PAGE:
The standard treatment of MMC consists in the surgical resection of the tumor and localized cryotherapy, brachytherapy, or chemotherapy. Before the excision of the tumor is performed, it may be treated with formalin to reduce the risk of tumor cell seeding . The necessity of wide surgical margins has repeatedly been discussed, with some studies suggesting that the outcome may not be affected by the width of surgical margins as long as the achievement of histopathologically tumor-cell-free margins is confirmed postoperatively . Others insist on surgical margins of at least 2 mm  . Given the importance of the complete resection of MMC, radical measures like exenteration may have to be taken in some cases. According to the results of preoperative tumor staging, lymph node dissection may be required or foregone. The usefulness of sentinel lymph-node biopsies has not yet been proven.
No consensus has been reached regarding the efficacy of the aforementioned adjuvant therapies. Cryotherapy has largely been replaced by chemotherapy with mitomycin-C. Mitomycin-C is applied during 2-4 cycles of 1-2 weeks. Periods of rest need to be considered to prevent conjunctival injection, tearing, inflammation, and pain, and to improve compliance . If necessary, corticosteroids may be applied to reduce the local inflammation . Elsewhere, ophthalmologists prefer iridium, ruthenium, or strontium-based brachytherapy after the excision of MMC .
Molecular-targeted therapy is becoming increasingly important, particularly in the treatment of advanced-stage MMC. The administration of molecular-targeted therapies should be based on a detailed genetic characterization of the tumor. Considering the molecular features of MMC, B-Raf kinase inhibitors, MEK inhibitors, and c-kit inhibitors may be applied  . Several compounds have been approved for the treatment of advanced-stage melanoma, including vemurafenib and dabrafenib, trametinib and cobimetinib, imatinib and other kinase inhibitors. Other drugs are currently on trial or under review.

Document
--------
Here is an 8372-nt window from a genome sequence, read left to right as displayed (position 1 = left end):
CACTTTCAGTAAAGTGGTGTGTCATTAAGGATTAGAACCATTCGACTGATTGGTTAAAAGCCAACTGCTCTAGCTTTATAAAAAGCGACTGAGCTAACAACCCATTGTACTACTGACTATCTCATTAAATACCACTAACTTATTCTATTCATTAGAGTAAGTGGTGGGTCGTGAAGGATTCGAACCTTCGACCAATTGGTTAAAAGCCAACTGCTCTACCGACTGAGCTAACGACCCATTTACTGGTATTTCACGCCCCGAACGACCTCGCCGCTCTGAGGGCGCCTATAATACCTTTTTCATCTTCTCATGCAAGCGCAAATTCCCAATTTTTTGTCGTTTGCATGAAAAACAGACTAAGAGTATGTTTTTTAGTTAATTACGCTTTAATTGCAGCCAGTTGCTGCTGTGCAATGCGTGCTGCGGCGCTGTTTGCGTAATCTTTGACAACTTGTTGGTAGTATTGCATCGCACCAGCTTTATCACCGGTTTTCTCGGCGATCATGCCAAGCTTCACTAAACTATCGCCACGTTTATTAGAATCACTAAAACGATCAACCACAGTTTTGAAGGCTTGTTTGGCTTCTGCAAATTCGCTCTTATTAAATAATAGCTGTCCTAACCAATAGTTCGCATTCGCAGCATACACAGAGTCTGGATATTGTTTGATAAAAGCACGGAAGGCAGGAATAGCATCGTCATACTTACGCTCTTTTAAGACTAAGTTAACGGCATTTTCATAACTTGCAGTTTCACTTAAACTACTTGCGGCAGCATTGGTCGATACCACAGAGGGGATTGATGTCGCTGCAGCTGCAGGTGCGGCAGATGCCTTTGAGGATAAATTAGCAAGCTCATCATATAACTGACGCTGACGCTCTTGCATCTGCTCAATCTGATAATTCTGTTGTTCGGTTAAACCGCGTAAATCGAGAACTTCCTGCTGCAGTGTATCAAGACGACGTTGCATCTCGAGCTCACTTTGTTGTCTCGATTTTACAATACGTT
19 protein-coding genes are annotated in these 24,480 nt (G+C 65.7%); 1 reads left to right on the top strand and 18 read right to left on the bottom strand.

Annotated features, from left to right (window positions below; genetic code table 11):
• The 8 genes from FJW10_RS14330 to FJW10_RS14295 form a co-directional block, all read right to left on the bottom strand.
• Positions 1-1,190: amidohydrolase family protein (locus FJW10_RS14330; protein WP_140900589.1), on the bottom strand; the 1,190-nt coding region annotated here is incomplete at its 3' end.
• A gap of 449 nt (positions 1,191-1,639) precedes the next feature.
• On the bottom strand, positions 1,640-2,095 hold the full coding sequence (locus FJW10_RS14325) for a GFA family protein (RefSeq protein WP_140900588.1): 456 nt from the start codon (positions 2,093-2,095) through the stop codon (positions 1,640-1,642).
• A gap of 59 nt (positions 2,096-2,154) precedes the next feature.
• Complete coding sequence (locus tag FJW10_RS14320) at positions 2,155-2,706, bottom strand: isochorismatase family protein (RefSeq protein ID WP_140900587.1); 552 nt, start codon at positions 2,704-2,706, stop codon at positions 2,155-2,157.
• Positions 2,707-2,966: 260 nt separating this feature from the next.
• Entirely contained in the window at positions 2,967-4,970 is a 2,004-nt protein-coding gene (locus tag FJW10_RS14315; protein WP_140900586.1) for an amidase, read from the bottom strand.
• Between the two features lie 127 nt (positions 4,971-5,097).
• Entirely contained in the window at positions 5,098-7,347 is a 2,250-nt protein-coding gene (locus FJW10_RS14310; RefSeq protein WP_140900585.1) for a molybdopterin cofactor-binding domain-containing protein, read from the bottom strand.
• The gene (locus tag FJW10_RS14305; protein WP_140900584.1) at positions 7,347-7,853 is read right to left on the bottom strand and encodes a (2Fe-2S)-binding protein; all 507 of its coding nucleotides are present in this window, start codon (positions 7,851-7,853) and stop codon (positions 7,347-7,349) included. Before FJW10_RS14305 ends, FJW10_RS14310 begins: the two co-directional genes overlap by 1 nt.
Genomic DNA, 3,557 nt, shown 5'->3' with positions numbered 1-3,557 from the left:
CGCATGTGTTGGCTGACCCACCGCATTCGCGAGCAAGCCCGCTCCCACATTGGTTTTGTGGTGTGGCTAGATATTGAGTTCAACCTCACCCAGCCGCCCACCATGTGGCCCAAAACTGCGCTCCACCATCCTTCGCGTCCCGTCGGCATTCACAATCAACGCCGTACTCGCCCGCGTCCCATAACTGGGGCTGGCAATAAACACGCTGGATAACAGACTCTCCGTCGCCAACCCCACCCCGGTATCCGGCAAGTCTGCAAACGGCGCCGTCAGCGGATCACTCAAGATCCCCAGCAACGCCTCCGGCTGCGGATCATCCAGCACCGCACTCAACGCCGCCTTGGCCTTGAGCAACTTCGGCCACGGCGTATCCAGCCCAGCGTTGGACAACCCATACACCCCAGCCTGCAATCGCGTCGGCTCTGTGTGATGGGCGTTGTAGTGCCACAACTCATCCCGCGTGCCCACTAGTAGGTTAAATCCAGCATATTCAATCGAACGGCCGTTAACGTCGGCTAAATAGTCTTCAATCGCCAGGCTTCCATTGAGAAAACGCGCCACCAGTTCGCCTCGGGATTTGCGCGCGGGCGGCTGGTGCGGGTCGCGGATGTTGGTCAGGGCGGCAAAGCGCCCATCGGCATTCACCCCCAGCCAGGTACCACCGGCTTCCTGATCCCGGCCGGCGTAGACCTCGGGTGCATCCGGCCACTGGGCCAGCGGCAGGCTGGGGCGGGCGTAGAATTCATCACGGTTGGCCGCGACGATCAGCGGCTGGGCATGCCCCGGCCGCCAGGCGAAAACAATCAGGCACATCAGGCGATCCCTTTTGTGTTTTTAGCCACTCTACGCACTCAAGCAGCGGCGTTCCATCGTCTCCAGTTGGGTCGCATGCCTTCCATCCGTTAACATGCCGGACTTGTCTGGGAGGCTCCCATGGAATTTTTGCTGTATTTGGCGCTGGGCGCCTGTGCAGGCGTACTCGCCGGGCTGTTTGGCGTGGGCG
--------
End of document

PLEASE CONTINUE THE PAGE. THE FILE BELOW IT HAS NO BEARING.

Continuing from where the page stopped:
The overall five-year survival rate of MMC patients has been estimated to be about 90% . Thus, the prognosis of MMC patients is significantly better than the prognosis of those who are diagnosed with other types of mucosal malignant melanoma . This is most likely due to the visible location of the tumor, which facilitates an early diagnosis. The size and thickness of the primary tumor and the presence of lymph node or distant metastases at the time of diagnosis are the most important prognostic factors, with advanced MMC being more likely to recur, to spread and metastasize to the liver, lungs, brain, or gastrointestinal tract, among others  . While local recurrence affects about a third of MMC patients, 12% are diagnosed with distant metastases within five years after the initial diagnosis.
Few patients experience a partial loss of visual acuity during treatment . Vision loss may be related to keratitis following surgery, chemotherapy or cryotherapy, hypotony and macular edema following cryotherapy, or radiation-induced cataract .